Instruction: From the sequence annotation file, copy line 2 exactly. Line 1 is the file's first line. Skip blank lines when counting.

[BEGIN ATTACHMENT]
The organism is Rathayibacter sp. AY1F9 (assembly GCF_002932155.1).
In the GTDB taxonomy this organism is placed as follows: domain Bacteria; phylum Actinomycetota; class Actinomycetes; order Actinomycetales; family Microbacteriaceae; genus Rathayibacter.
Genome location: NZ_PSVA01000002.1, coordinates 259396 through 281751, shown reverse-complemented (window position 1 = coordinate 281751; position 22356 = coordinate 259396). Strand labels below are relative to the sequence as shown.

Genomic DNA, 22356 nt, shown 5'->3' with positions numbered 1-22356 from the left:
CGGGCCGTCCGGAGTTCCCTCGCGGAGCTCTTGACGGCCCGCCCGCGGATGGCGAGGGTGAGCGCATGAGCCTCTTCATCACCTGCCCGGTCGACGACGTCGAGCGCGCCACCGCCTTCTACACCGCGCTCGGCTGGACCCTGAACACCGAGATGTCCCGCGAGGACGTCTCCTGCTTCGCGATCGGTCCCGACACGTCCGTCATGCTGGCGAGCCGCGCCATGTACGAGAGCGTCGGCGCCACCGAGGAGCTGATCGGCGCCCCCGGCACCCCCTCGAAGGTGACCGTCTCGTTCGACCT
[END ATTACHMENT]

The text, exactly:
In the GTDB taxonomy this organism is placed as follows: domain Bacteria; phylum Actinomycetota; class Actinomycetes; order Actinomycetales; family Microbacteriaceae; genus Rathayibacter.